ŇTake therefore no thought for the morrow: for the morrow shall take thought for the things of itself. Sufficient unto the day is the evil thereof.Ó Matthew 6:34.


 Here Christ the third time repeats His commandment against distrustful care, propounded first in the 25th verse; in which often repetition, He intends to make us more careful and diligent, both to learn and practise the same. And hereto He also addeth a seventh reason to enforce and further our obedience, drawn from the daily grief and trouble which accompanies every day of our life.


The Exposition.

Care not for the morrow.

That is, for the time to come. This may seem a strange commandment, tending to patronage sloth and negligence, but we must know that there is a double care for the time to come. 1. A godly lawful care. 2. A distrustful and inordinate care.


1. The godly care is that whereby a man provides for in time present, such things as are needful in the time to come, and cannot then be provided. This lawful care we may observe in our Saviour Christ; for He had a bag to keep provision for Himself and His disciples, which Judas bare (John 13:29), and when Agabus foretold of a general famine, the disciples provided aforehand, to send succour to the brethren which dwelt in Judea (Acts 11:28,29). And thus may many a tradesman provide for maintenance while his strength and sight is good against the time of his age, wherein he may be unable to follow his calling. And thus do men in fit season provide for food and raiment. And we may provide today, that is, in the time present for any needful thing, when tomorrow will not afford it.


2. The inordinate and distrustful care for the morrow, is that whereby men vex their minds, and turmoil themselves, to provide beforehand for such things as may well enough be had in the time to come. This parts and rends asunder the mind, as the word signifies; and this our Saviour forbids. It is indeed the common care of the world, and we may observe the practice of it in three ways especially:


(1) When men provide so much worldly goods for themselves, as would serve for many families, or for many generations. There may be such gather-goods, which scrape together as though they should never die, and they scarce know any end of their wealth. This practice our Saviour Christ here forbids. If any in a land might seek for superfluity, it is the king, whom bounty at all times well beseemeth; and yet God forbad the king over His own people; to multiply overmuch his horses and furniture, his silver and his gold (Deut. 17:16,17).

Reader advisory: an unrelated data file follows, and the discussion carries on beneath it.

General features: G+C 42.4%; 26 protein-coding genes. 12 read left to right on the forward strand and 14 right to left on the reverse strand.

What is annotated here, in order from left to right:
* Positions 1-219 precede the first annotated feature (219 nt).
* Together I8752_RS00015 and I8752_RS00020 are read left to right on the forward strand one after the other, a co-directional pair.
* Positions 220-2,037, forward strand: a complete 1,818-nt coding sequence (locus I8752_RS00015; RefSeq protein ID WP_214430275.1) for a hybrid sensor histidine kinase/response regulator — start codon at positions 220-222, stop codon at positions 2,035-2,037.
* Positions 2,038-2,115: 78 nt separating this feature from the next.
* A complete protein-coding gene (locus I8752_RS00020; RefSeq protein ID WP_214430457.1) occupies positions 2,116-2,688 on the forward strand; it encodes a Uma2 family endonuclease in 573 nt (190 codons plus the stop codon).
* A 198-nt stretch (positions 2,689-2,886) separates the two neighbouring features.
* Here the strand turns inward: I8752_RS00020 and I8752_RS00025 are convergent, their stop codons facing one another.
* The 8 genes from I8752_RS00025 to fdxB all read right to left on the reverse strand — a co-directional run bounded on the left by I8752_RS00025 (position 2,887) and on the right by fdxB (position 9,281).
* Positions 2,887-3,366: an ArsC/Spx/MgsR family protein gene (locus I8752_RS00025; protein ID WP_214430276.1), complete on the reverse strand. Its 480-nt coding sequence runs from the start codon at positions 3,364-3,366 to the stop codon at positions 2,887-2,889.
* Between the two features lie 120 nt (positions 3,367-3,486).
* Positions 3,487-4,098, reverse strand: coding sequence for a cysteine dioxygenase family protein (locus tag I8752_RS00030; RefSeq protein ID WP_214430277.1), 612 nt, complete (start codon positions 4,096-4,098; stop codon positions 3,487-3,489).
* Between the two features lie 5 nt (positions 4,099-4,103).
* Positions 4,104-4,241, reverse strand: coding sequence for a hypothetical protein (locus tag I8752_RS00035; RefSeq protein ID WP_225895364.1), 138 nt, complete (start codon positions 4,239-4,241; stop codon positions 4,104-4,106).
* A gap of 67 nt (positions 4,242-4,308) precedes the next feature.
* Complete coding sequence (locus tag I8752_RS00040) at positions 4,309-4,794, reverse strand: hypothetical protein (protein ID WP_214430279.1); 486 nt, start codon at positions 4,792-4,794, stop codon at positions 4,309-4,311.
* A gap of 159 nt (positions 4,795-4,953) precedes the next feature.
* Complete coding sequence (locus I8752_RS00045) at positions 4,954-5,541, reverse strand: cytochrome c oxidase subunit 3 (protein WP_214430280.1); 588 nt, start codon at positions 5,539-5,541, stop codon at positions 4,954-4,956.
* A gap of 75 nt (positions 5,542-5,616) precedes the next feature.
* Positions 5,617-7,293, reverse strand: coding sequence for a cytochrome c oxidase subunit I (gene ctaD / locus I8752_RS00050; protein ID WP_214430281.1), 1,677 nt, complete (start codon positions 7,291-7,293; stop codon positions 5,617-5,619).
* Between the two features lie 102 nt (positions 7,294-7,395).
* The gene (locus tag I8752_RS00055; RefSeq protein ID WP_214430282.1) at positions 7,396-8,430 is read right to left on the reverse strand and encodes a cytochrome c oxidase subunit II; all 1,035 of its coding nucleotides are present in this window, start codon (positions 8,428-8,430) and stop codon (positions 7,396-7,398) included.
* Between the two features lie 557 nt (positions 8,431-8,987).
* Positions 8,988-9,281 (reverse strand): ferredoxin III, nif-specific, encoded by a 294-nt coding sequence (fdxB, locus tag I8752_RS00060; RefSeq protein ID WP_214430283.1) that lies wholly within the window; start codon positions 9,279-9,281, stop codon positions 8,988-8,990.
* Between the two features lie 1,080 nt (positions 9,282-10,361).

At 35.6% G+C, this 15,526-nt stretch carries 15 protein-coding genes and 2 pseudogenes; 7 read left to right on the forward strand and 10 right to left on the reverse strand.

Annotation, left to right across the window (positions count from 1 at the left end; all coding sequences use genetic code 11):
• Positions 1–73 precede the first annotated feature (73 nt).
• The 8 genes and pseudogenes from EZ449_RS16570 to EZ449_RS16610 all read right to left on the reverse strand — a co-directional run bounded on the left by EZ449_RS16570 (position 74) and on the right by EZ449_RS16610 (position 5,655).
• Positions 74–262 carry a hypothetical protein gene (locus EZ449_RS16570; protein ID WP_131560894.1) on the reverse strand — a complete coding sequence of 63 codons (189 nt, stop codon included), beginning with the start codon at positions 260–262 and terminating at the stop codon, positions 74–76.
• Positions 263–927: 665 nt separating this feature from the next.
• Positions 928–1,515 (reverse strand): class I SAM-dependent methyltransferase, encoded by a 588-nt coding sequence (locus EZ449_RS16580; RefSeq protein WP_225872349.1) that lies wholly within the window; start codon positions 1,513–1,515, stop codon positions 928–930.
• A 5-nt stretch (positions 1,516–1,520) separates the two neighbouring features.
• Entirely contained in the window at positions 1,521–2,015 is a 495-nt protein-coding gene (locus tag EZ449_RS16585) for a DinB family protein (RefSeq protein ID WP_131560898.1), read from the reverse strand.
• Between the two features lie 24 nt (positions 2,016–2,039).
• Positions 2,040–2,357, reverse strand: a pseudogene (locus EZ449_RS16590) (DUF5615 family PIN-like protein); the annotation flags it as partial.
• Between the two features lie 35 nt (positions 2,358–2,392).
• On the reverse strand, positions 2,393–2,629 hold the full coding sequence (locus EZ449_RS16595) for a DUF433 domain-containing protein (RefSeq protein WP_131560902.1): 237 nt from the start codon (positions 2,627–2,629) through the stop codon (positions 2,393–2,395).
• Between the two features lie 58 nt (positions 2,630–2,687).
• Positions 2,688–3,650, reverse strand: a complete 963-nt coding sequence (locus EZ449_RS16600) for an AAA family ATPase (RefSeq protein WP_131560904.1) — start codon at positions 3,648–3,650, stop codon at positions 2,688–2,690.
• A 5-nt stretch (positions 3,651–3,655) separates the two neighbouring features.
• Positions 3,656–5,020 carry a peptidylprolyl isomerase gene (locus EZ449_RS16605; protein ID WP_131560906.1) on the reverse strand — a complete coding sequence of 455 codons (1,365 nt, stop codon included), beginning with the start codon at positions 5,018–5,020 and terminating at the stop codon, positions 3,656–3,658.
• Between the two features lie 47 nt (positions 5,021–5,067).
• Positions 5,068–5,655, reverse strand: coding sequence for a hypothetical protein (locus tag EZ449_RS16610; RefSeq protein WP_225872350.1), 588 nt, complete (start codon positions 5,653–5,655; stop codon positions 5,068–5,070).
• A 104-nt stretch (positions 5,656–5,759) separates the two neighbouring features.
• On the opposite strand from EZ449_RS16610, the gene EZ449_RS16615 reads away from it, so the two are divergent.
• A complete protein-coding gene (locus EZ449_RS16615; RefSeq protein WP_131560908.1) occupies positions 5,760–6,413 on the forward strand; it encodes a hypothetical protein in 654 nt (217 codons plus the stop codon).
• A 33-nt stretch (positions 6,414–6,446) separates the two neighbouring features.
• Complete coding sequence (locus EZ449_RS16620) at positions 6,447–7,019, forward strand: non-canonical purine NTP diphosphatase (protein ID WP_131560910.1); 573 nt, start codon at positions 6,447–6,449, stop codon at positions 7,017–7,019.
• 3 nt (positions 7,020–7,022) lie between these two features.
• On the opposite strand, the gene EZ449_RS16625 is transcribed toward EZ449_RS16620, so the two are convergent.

(2) When men seek to prevent all losses and casualties, and so plot for themselves that howsoever it go with others, yet they shall feel no want. Though others starve and go naked, they shall be full, and well clothed.


(3) When men provide for today and tomorrow together beforehand, whenas the morrowŐs provision may sufficiently, safely and soon enough be made on its own day. This Christ doth chiefly aim at, as crossing the practice of faith, whereby we should depend upon His providence.


For the morrow shall care for itself; the day hath enough with his own grief.

These words contain ChristŐs seventh reason against distrustful care; the effect whereof is this: every day of my life hath care enough and grief sufficient, through the business that falls out thereon and belongs unto it, and therefore we are not to add thereunto another dayŐs care and grief, for so we should bring upon ourselves more care and grief than needs.


The morrow, that is, the time to come, shall care for itself.

Here Christ answers a question which might be made from the former commandment; for having forbidden care for the morrow, some might say, How shall we do on the morrow, and the time to come? Christ answers, This dayŐs care must be today, and tomorrowŐs care tomorrow, each day must have his own care. Such care as is fit and needful for the time present must now be taken, and such things as are now needful must now be sought for. But such care as is fit to be taken in the time to come, must be put off to his proper time; and things then needful must be then sought for, when their fit time falleth out. Every time and every day must have his proper care alone.